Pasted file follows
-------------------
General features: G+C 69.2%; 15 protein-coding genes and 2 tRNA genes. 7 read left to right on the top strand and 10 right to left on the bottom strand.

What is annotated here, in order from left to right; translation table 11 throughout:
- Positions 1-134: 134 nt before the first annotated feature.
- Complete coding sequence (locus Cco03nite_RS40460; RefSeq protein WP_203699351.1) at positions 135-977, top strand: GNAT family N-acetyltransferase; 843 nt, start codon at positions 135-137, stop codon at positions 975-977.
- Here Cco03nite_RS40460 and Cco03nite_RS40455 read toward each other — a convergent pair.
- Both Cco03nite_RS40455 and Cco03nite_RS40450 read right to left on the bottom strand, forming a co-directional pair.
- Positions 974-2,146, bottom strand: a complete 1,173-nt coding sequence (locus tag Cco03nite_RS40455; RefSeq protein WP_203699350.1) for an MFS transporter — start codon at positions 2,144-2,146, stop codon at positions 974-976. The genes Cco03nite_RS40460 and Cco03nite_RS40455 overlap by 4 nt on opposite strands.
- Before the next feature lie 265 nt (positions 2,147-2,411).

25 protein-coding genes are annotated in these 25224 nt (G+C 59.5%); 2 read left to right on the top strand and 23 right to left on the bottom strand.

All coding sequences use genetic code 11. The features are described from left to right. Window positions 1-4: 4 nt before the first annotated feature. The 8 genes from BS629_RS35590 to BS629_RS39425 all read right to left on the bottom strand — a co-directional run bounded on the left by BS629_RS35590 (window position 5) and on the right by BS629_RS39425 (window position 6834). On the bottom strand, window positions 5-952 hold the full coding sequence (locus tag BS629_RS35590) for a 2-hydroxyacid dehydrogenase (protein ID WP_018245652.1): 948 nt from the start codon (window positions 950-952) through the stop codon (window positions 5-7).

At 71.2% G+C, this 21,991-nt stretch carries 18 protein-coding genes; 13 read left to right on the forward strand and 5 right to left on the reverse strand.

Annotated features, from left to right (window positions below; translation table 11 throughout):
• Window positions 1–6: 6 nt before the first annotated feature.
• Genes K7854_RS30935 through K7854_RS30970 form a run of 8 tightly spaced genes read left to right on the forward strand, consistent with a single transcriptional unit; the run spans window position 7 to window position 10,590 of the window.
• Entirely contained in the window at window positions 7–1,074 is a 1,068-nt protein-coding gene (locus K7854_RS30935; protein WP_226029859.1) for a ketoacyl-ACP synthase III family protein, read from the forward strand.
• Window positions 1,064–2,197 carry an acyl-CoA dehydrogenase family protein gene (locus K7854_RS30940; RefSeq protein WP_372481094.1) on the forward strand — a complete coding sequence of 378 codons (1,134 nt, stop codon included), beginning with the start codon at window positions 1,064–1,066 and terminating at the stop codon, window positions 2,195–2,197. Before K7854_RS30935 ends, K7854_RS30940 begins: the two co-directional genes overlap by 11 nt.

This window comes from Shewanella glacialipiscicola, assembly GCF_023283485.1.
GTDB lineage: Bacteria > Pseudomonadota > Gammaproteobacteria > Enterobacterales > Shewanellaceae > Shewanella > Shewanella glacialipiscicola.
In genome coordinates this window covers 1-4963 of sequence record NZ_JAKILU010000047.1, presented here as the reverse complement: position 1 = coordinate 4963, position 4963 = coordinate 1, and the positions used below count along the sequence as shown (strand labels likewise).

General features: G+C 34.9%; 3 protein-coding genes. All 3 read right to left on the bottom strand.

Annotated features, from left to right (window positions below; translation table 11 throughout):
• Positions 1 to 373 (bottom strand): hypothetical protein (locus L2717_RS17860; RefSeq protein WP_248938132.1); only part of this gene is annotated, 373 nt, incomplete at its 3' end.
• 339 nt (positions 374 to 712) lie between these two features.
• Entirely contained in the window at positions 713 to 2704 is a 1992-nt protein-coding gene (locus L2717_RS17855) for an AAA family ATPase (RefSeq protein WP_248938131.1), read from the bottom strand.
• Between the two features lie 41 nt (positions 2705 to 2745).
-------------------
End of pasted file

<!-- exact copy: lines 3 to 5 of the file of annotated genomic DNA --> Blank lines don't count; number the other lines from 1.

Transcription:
- Positions 1-134: 134 nt before the first annotated feature.
- Complete coding sequence (locus Cco03nite_RS40460; RefSeq protein WP_203699351.1) at positions 135-977, top strand: GNAT family N-acetyltransferase; 843 nt, start codon at positions 135-137, stop codon at positions 975-977.
- Here Cco03nite_RS40460 and Cco03nite_RS40455 read toward each other — a convergent pair.